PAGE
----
January 20, 2021

What property tax exemptions are you eligible for as an individual property owner in Texas?

Local taxing units offer a variety of partial or total exemptions from appraised values for local property taxes. Such exemptions are determined by at least one of the following three issues:
  • The owner’s eligibility.
  • The property’s qualifications.
  • The property’s use.

Click here to know more about the owner and property's eligibility to qualify for exemptions.

The following are the types of property tax exemptions available to property owners in the state of Texas.

Residence Homestead

Tax Code Section 11.13 defines the conditions to be fulfilled for the property and owner to claim residence homestead exemptions on a property. This exemption is concerned with specific improvements, the amount of land and whether the property is the owner's principal residence. The homestead includes up to 20 acres of land and any improvements used for residential purposes.

A qualified homeowner does not lose the homestead exemption if the homeowner does not establish a different principal residence, intends to return and occupy the residence and is temporarily absent for a period of less than two years.

Find more details on the exemptions you can claim on your residence homestead here.

General residence homestead

The general residence homestead exemption can be claimed as long as the owner has an ownership interest in the property and uses the property as the principal residence. The exemption only applies to the part of the property used for residing and not for business or any other use. Such an exemption can only be claimed on one property, whether within the state of Texas or outside.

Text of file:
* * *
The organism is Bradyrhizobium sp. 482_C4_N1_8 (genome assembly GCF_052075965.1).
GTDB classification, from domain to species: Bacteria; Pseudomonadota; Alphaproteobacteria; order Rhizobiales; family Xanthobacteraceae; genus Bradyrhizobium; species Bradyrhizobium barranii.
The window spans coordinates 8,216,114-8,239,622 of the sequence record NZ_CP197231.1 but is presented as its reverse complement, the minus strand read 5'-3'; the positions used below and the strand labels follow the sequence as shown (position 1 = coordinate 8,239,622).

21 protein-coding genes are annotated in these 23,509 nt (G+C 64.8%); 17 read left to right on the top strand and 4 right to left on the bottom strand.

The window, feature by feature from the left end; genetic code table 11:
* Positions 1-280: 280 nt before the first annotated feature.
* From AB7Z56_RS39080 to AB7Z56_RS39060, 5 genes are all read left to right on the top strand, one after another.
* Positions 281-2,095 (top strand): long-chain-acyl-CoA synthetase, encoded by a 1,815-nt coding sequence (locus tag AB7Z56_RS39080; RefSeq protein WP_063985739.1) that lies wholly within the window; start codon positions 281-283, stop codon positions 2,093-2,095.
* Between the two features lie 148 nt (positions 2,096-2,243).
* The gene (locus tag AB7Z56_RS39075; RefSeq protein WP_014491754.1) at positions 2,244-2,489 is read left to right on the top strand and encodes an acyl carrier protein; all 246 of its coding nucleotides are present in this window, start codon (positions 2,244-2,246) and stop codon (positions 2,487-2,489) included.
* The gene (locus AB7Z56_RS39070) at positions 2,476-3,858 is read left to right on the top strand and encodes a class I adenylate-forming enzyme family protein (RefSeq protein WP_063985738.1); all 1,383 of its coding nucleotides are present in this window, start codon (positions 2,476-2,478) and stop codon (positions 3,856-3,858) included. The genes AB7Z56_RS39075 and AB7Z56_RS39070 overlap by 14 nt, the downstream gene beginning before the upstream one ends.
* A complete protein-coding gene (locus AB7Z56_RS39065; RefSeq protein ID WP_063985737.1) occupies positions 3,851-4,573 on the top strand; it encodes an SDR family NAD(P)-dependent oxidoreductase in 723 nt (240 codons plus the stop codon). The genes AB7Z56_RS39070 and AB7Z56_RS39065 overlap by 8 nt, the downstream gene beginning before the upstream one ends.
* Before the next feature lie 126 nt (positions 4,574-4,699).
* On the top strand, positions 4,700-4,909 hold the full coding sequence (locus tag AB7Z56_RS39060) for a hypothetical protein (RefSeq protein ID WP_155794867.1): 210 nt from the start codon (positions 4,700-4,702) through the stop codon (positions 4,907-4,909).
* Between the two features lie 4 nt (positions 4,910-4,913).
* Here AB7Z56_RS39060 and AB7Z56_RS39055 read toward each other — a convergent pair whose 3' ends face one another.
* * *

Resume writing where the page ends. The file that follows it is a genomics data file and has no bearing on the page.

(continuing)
A general residence homestead exemption must mandatorily be provided by schools districts while other taxing units such as city, county, school district or special district have the option to locally determine and offer a separate residence homestead exemption. Counties are required to offer an exemption if farm-to-market roads or flood control taxes are collected.

Know more about the exemptions you can claim on your property of principal residence here.

Aged 65 or disabled

Texas law requires school districts to offer a mandatory exemption on the residence homesteads of owners aged 65 or older or disabled. Other taxing units such as city, county, school district or special district have the option to locally determine and offer a separate residence homestead exemption for property owners aged 65 or older or disabled. A disabled person must meet the definition of disabled for the purpose of payment of disability insurance benefits under the Federal Old-Age, Survivors and Disability Insurance Act.

Apart from age and disability factors, a person must live in the house or prove it to be his/her principal residence to claim this exemption. If the conditions are fulfilled, a surviving spouse of the owner may continue to receive the optional exemption if the surviving spouse is aged 55 or older at the time of death and lives in and owns the home, and applies for the exemption.

The definitions of disability or age 65 are applicable at any time during the tax year and the law does not need the requirements to be met as of on January 1 of the tax year.

An eligible disabled person aged 65 or older may receive both exemptions in the same year, but not from the same taxing unit.

Know more about the requirements to be met, ceilings placed on school taxes and other tax limitations offered by county, city or junior college districts for property owners aged 65 or older or disabled here.

Manufactured and Cooperative housing

A manufactured home may qualify as a residential homestead if the property owner follows detailed provisions concerning a statement of ownership. Tax Code Section 11.432(a) lists the requirements to apply and qualify for such an exemption.